A key element of training dogs for the field is understanding at the outset of a training program what one really wants to achieve at the end of the day. If we start with the end in mind, we generally know when we have reached it. For example, we want our dogs to become accomplished hunters and plan to spend hours and days in the field hunting upland game birds, we have a clear vision of what we wish to achieve. This approach demands a certain tailored training regime. On the other hand, if we are seeking to train a dog primarily for waterfowl hunting, the training program will take on a distinctly different flavor. Alternatively, if one seeks to train primarily for hunt tests (America Kennel Club, Hunting Retriever Club, or North American Hunting Retriever Association),
the approach is yet again quite different depending upon the particular hunt test program for which one is training. Finally, achievable goals also must factor in the inherent capabilities of the dog one is seeking to train.
Patience, Attention, and Flexibility
Dogs are, with few exceptions, not human. However, their capabilities closely approximate an older human toddler in terms of their mental development and ability to absorb learning - mine never cease to amaze me with their capacity to learn. As with small children, healthy doses of patience and attention combined with a flexible approach to training pays dividends many times over when working with your spaniel. One of the most effective training techniques I know is to stop training when both handler and dog have reached the saturation point.
Firm, but Gentle
Like children, dogs require a firm, but gentle hand to guide them in their training and development. But when I say firm, I do not mean cruel. Over the years, I have witnessed some very cruel training techniques, a very heavy hand on the e-collar controls, called "burning", that virtually shuts a dog down, beatings with a heeling stick when a dog breaks, dogs being kicked and beaten, and other horrific acts all done in the name of training for a hunt test or field trial. Humans have a unique partnership with canines that has evolved over thousands of years, and with that partnership comes a very large responsibility. Dogs, like children, give us unconditional love, and we in turn have an obligation to care for them and aid in their responsible development and socialization. So when I mean firm, I definitely do not mean cruel -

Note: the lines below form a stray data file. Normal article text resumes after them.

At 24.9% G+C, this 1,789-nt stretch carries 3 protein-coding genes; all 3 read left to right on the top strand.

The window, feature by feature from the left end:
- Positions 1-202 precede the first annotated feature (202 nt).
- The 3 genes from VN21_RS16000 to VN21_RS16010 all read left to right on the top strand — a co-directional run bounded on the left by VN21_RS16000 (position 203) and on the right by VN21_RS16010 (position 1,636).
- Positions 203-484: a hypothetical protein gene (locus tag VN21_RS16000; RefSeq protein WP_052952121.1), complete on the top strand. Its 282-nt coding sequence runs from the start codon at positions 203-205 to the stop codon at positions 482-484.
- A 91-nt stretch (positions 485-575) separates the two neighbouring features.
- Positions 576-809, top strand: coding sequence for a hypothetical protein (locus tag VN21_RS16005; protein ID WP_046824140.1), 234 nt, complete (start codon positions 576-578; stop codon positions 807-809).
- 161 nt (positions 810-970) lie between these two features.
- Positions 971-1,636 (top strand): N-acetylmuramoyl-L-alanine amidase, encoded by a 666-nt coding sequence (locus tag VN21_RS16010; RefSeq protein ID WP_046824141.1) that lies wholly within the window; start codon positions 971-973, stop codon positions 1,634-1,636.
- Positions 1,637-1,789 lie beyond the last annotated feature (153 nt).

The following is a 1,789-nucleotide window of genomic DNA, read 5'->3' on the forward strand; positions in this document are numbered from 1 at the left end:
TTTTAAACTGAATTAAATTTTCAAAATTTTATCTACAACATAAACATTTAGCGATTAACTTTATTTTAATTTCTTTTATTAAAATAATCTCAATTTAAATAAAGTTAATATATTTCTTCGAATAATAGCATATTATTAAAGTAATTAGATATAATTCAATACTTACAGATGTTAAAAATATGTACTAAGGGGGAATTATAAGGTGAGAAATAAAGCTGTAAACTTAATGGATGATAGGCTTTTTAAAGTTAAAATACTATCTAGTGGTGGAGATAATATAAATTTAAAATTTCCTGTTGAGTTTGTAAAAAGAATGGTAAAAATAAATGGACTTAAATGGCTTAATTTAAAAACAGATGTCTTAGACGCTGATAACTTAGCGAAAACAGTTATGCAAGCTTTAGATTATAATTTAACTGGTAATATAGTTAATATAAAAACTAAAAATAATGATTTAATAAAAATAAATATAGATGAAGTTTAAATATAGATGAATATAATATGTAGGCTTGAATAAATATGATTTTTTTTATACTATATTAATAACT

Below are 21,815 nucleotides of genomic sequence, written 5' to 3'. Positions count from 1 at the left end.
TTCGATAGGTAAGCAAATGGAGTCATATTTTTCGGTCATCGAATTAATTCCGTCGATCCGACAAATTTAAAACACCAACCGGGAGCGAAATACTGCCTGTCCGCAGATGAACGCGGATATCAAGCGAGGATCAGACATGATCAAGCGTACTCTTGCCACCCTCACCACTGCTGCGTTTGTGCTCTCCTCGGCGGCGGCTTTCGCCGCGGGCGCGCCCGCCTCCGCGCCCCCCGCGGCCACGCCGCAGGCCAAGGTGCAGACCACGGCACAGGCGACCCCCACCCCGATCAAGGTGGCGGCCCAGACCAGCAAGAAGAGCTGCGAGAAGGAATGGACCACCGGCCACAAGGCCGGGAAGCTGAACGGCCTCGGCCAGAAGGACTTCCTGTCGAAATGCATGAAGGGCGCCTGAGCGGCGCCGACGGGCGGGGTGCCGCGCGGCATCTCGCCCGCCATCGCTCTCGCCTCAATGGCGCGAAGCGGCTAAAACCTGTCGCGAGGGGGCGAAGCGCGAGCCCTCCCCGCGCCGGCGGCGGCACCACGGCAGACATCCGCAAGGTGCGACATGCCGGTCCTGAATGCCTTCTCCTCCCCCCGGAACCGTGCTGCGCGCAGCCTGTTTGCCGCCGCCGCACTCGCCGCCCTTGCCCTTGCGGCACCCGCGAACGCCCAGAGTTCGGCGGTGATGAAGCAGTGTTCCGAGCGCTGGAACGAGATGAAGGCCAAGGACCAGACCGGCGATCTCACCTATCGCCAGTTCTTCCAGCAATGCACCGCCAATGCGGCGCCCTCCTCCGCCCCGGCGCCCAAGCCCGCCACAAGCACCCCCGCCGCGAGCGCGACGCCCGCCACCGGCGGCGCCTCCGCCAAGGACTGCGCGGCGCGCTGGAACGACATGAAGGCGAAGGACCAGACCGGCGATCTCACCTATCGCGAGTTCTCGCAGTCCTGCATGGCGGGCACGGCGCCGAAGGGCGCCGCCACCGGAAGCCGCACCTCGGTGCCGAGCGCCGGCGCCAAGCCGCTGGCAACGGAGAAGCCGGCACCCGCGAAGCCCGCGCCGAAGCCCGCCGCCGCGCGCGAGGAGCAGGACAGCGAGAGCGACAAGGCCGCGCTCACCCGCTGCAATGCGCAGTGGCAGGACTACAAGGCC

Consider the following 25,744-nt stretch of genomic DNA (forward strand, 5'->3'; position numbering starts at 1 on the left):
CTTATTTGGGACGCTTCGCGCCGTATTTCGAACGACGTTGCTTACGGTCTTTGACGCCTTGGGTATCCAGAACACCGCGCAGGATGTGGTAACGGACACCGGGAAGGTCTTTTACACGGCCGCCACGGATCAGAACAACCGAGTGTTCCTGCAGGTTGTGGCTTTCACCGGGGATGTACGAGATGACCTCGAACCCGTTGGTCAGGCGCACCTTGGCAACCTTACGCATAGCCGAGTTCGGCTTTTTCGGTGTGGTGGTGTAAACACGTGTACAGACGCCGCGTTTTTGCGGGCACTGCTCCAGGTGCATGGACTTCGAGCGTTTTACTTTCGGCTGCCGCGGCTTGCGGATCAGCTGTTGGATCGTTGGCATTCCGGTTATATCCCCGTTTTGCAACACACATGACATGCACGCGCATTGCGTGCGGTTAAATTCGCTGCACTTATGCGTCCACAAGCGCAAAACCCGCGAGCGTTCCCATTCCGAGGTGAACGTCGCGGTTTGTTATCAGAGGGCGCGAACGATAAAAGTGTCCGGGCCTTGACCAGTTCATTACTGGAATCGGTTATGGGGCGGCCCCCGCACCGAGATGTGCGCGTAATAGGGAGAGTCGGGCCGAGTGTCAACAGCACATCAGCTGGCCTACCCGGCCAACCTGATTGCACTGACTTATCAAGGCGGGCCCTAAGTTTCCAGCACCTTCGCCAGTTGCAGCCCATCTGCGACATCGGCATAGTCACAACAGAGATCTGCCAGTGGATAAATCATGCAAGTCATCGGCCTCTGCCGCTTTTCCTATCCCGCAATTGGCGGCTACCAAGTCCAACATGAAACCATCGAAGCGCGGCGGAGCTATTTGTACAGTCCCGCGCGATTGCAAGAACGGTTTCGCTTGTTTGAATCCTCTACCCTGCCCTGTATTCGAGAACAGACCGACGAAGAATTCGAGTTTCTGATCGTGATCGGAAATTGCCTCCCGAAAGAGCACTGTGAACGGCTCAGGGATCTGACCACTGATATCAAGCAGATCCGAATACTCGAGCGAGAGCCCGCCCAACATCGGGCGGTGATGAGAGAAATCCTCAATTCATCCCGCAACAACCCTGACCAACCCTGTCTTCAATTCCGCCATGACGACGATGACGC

there is no excuse or justification for cruelty to canines in my book. (Author’s note: while drafting this article, a friend related an event of extraordinary cruelty by a trainer which prompted this discourse. During the training session I describe above, I witnessed nothing but the finest of handlers’ behavior toward their dogs.)
Firmness with dogs equates to consistent follow through when you give a spaniel a command. For example, if you command the dog to "hup" and he does not comply, you firmly, but gently, put his rear end in the "hup" position (without repeating the command). Similarly, if you give a spaniel who has claimed your best easy chair the "off" command to which he does not respond, you firmly and gently move the dog off the chair without repeating the command.
A Little Time Each Day
Training is best done in small bites to preclude canine and human mental and physical fatigue. The best training is accomplished over time with a little time each day dedicated to training for the field. It is now time for me to perform a mea culpa, as I have been manifested guilty of violating this rule over the past year. Dixie and Arwen performed well during this training session, despite my inability to train with them over the preceding months, because I had invested so much time with them over the years on a daily basis. Dixie and Arwen - girls, forgive me; I promise to do better!
Author’s note: this is the sixteenth in a series of articles that chronicle both the development of a talented young spaniel and the rights of passage of an inexperienced trainer and handler.
Part VIII | Part IX | Part X | Part XI | Part XII | Part XIII | Part XIV | Part XV
Chip Schleider is an avid amateur spaniel trainer and upland game hunter. He owns three dogs - one English springer spaniel and two English cocker spaniels. His English springer, Dixie, holds an AKC Master Hunter title, a UKC Started Hunting Retriever title and a NAHRA Started Retriever title. Chip is a marketing executive for a large aerospace company, and retired Army Lieutenant Colonel with a doctorate in international studies from the University of South Carolina. He lives with his wife Door and two of his gun dogs, Dixie and Arwen, in Great Falls, Virginia. His oldest son, Christian, is an Army Captain who has just returned from his second combat tour in Iraq. His youngest son, Alexander, attends the University of South Carolina.
Chip is the co-author with Tony Roettger of Urban Gun Dogs: Training Flushing Dogs for Home and Field - copies of which can be purchased through the Spaniel Journal Bookstore. In addition, their new book, A Field Guide to Retriever Drills, should be available through Wilderness Adventure Press in March 2008. He also writes frequently for journals catering to gun dog training. In addition, their new book, A Field Guide to Retriever Drills, was published in March 2008. He also writes frequently for journals catering to gun dog training.